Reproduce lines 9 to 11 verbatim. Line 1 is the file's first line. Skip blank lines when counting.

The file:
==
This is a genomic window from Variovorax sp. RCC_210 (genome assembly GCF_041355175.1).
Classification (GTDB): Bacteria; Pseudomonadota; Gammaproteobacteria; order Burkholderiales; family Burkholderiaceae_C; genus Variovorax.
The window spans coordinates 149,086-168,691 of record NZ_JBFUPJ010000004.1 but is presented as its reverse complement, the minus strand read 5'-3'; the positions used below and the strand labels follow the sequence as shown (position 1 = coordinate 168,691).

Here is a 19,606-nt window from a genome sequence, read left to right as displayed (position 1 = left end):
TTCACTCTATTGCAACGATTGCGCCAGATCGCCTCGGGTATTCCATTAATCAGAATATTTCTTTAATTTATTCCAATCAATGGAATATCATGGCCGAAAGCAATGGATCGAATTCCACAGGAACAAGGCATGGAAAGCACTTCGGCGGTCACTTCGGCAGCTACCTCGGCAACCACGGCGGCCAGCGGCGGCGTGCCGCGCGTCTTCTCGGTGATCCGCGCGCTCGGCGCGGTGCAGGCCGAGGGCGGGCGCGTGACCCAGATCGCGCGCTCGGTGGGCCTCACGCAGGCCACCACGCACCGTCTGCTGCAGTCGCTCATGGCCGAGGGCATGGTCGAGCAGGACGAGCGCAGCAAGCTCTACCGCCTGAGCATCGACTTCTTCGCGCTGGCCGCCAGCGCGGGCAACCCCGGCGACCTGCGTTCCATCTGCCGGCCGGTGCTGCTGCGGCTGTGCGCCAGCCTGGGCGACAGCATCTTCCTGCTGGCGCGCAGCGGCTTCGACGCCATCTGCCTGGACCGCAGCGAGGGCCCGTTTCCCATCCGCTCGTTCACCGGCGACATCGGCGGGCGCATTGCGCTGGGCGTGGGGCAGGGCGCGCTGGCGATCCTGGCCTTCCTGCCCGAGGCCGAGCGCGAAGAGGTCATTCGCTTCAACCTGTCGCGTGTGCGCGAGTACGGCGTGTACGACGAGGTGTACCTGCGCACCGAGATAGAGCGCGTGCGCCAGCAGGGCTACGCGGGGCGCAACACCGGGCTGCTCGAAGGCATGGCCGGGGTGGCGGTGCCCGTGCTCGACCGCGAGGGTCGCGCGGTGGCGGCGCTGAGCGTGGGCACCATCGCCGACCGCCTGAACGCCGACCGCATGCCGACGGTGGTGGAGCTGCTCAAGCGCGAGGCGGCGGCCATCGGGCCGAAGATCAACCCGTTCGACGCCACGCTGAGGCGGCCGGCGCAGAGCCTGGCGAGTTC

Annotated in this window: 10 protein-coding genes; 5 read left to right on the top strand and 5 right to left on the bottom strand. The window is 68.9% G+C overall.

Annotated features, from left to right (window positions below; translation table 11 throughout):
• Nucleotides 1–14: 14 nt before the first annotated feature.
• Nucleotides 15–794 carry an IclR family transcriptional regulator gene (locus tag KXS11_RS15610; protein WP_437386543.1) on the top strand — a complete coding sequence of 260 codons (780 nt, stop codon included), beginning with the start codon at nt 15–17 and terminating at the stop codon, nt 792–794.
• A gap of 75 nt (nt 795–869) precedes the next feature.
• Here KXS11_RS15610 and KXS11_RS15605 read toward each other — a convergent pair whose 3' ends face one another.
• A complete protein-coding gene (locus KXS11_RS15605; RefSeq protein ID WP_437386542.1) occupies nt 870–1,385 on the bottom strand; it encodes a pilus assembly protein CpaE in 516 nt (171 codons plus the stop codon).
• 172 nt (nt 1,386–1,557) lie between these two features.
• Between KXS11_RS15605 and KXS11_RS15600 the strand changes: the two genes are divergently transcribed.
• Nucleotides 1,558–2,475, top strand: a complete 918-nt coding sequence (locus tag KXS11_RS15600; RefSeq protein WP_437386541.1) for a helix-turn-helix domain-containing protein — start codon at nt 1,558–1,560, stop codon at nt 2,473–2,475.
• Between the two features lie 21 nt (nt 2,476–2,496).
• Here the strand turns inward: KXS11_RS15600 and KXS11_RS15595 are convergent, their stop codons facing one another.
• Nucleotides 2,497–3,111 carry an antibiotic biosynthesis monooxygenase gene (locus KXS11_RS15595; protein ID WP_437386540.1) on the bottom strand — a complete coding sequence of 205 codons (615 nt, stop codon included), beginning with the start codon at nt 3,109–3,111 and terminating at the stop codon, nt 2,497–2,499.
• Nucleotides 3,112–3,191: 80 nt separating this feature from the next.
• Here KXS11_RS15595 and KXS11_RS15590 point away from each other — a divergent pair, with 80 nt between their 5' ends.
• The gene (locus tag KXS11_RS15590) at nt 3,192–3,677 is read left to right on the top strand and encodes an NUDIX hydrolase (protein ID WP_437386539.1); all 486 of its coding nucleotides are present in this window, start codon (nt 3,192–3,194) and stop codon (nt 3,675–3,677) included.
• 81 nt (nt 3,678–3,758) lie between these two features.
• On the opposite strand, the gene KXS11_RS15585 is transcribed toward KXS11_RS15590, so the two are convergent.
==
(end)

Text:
• Nucleotides 15–794 carry an IclR family transcriptional regulator gene (locus tag KXS11_RS15610; protein WP_437386543.1) on the top strand — a complete coding sequence of 260 codons (780 nt, stop codon included), beginning with the start codon at nt 15–17 and terminating at the stop codon, nt 792–794.
• A gap of 75 nt (nt 795–869) precedes the next feature.
• Here KXS11_RS15610 and KXS11_RS15605 read toward each other — a convergent pair whose 3' ends face one another.